After all, God told Israel through the prophet Isaiah that it was too small a thing that he should only restore Israel, since his desire was that they would be a light to the Gentiles (all other peoples) that ‘my salvation may reach the ends of the earth.’ (Isaiah 49:6).

We live in days when God’s promise to Abraham is being fulfilled like never before in world history. It is too small a thing then that we should not likewise be passionately concerned to pray, give and work for the same?

— Rev. Manik Corea
NAMS Global Executive Officer

 

 

 

 

 

 

 

 

 

 

 

 

 

 

 

The First Call and the Final Command (by Manik Corea)

Church Planting in France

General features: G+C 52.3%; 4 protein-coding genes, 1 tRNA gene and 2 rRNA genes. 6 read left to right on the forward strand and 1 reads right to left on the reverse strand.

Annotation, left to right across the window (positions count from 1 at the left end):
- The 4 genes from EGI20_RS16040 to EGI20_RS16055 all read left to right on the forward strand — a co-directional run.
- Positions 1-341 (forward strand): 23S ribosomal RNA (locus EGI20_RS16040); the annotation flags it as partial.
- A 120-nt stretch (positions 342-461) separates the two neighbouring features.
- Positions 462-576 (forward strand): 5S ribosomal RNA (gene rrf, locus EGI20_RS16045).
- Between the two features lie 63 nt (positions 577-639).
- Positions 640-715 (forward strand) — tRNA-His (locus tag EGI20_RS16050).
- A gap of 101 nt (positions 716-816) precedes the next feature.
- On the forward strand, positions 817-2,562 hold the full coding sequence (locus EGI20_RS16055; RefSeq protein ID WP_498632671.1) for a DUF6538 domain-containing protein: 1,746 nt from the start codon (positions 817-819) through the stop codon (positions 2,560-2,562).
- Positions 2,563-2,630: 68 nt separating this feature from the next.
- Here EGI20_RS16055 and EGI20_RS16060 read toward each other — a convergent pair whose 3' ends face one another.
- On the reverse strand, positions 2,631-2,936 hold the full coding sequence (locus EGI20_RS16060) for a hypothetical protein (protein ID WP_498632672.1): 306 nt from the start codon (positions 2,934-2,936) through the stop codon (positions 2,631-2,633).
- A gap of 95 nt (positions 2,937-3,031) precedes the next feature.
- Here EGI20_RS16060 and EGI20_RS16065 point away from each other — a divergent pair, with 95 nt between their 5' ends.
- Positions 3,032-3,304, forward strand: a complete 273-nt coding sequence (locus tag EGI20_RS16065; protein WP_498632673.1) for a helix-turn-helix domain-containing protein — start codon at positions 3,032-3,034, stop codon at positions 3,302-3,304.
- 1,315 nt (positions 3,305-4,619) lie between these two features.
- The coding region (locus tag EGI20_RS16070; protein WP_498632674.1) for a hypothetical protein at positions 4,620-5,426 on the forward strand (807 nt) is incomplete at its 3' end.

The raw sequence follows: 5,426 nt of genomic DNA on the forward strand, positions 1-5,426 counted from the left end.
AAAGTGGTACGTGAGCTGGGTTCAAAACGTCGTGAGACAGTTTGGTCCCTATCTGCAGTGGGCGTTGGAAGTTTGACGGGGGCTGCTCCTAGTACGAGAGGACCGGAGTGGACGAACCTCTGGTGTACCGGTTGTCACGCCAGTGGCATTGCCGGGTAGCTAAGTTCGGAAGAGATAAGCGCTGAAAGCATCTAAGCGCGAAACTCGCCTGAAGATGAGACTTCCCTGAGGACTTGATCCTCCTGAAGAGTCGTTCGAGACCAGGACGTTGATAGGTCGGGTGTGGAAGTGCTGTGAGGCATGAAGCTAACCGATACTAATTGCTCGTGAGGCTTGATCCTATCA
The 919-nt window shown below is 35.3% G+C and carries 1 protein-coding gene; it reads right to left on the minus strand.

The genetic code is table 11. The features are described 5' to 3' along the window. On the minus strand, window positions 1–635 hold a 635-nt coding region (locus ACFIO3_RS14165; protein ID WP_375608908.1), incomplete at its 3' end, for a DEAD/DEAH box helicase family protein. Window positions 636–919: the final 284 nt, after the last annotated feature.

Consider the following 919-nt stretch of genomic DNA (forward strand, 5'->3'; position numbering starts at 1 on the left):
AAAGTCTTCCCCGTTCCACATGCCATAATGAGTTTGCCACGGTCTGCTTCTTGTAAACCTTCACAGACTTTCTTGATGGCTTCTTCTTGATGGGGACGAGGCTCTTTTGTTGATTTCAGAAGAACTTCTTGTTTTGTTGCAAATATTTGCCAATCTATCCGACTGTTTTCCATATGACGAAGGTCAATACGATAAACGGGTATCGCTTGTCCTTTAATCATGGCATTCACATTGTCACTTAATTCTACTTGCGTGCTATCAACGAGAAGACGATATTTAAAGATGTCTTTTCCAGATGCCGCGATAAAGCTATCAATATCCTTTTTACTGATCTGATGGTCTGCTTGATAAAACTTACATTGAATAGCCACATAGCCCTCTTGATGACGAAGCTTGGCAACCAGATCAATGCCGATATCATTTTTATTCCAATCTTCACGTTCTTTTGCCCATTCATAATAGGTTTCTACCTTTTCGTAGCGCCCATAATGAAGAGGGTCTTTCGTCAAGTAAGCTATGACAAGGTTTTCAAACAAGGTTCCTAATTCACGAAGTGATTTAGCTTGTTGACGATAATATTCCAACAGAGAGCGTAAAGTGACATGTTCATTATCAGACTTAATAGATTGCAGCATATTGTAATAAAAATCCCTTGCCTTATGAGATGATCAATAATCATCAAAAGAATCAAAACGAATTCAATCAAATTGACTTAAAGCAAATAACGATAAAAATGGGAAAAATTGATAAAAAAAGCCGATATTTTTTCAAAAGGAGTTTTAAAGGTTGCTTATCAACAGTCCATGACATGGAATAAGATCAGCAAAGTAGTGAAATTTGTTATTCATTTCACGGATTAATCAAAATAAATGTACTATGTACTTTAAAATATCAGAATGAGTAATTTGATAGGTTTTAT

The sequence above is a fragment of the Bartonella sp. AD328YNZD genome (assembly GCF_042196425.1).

Those true Christians who have ever traveled in Europe will know that the evidence of past Christian faith is everywhere. Place names, existing buildings, and ruins—once symbolic of a lived faith, and used in direct support of that faith—are scattered all over the continent, but the living communities that built and named them are gone.

Here in France, about 1% of the population will attend a Christian service this Sunday, and only God know what percentage of that small number are truly his. To rekindle the faith in this land is a daunting challenge.

To this challenge, Matt & Katie Riley have given themselves. They are living, and raising their four children, in one of the most difficult places on the face of the earth to be boldly follow and serve Christ Jesus. Why?

The short answer is simple: they believe God has called them to do it. They would serve him wherever they lived, but they believe their Lord wants and needs them in France. He has work there for them to walk in. After nearly six years, they are well integrated into French life, are very fluent in the language, and have just taken possession of a new home in their assigned village. How do they do their work?